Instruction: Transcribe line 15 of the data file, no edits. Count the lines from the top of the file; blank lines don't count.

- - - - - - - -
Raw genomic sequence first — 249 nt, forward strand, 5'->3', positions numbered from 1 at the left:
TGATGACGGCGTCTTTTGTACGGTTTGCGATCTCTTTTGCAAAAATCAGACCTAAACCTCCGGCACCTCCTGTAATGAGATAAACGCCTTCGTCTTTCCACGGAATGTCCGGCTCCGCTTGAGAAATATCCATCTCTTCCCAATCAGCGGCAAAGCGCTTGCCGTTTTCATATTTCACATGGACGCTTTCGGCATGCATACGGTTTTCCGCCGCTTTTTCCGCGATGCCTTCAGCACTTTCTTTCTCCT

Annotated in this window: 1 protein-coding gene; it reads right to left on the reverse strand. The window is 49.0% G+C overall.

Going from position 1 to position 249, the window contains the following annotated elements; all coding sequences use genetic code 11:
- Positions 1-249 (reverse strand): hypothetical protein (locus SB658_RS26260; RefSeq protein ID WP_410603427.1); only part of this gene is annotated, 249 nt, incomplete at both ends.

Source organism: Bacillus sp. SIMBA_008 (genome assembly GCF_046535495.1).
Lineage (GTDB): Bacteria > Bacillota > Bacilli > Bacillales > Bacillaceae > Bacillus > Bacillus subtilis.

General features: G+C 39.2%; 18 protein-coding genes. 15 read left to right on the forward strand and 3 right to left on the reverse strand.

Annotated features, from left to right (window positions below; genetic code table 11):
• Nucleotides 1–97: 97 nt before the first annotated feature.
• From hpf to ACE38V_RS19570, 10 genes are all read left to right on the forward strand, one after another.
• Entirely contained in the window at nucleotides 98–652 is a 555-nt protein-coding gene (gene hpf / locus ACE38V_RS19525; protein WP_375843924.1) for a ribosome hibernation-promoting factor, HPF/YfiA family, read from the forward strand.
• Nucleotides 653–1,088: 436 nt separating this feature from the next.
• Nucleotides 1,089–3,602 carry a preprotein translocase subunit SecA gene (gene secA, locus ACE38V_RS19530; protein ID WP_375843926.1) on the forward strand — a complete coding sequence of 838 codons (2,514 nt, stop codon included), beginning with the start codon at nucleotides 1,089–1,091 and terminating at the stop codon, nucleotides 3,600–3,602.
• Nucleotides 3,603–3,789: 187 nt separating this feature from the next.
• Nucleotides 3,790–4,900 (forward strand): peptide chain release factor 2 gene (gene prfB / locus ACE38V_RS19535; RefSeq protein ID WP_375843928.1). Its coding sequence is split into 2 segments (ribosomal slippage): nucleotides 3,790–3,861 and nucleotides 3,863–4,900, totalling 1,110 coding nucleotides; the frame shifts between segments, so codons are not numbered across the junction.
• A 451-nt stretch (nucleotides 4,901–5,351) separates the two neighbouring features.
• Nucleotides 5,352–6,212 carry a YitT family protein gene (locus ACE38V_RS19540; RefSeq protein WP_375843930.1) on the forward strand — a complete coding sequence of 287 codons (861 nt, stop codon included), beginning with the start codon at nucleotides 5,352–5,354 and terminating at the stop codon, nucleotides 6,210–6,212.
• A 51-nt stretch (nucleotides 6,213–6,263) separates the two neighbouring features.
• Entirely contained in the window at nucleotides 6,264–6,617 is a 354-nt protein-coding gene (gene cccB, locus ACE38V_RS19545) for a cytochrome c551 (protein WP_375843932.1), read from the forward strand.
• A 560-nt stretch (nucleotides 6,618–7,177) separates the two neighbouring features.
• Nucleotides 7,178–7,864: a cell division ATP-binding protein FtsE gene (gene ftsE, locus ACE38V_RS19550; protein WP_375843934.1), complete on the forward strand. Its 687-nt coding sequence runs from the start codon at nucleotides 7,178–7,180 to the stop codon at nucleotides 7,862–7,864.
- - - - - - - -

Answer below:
• Nucleotides 3,603–3,789: 187 nt separating this feature from the next.